from the disruption-and-broken-windows dept
There’s been a ton of talk from politicians lately about the importance of “creating jobs.” This comes from both major political parties, of course. We’ve seen the Democrats jump heavily on the jobs agenda and the Republicans have been hyping up their ability to create jobs as well. A few months ago, This American Life produced a fantastic episode on the hilariousness of politicians claiming that they’re going to “create” jobs, with a focus on Wisconsin Governor Scott Walker (one of the few stories about him that has nothing to do with unions).
All of this talk about “job creation” from politicians has really been bugging me… with the only really “honest” politician I’ve seen being the totally ignored Presidential candidate and former New Mexico Governor, Gary Johnson. After the National Review praised him for being “the best job creator of them all,” (based on jobs numbers associated with all the GOP Presidential candidates), rather than accepting the cheap political accolade, Johnson responded by rejecting the crown:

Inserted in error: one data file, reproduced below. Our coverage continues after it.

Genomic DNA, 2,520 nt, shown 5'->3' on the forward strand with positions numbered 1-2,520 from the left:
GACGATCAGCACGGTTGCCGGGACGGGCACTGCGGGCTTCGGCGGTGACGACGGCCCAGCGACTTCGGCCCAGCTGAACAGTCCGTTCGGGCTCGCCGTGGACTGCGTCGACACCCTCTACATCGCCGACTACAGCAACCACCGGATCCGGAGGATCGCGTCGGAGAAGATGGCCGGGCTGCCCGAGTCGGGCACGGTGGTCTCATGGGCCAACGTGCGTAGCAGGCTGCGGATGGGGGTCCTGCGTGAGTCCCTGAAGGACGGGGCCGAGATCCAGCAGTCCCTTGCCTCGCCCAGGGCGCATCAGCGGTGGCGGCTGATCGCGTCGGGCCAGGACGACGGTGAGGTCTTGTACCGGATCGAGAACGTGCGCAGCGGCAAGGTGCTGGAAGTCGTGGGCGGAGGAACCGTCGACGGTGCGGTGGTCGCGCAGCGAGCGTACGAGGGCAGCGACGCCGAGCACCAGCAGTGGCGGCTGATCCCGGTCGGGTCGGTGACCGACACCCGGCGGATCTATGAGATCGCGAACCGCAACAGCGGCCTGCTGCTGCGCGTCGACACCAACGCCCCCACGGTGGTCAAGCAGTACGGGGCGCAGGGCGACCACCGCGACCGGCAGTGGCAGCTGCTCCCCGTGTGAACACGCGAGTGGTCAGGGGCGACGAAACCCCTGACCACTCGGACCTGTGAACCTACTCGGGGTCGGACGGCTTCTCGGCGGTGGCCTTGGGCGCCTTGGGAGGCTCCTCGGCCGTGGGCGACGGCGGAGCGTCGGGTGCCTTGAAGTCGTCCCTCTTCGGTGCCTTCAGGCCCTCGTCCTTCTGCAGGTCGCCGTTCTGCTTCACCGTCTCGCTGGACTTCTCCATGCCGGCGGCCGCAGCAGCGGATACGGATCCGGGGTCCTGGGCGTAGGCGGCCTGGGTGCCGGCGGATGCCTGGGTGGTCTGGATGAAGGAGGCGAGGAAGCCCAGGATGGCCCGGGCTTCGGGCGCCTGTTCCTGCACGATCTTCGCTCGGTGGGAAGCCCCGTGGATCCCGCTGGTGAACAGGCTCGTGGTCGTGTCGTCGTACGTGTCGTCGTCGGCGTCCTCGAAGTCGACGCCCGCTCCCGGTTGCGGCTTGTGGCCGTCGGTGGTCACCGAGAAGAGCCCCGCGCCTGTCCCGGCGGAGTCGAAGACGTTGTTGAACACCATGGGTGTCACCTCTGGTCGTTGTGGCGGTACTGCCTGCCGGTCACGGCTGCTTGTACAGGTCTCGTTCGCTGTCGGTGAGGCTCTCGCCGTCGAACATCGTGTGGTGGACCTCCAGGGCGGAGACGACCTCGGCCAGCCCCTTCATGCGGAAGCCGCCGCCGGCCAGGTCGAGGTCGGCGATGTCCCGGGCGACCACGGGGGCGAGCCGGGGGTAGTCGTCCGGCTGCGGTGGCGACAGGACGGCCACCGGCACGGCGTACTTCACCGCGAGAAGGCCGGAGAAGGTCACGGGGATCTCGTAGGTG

“The fact is, I can unequivocally say that I did not create a single job while I was governor.”
Instead, he noted that it was “entrepreneurs and businesses” that created the jobs, and all he tried to do was keep obstacles out of the way.
Still, it is true that governments can create jobs. It’s just that they’re almost never the jobs that actually help the economy. The government can hire 20 million people to move piles of dirt around or to just sit around if it wants. That will “create jobs.” But it won’t be good for the economy, because those people are not productive for the economy. They won’t be adding value or producing something of value that expands the economy.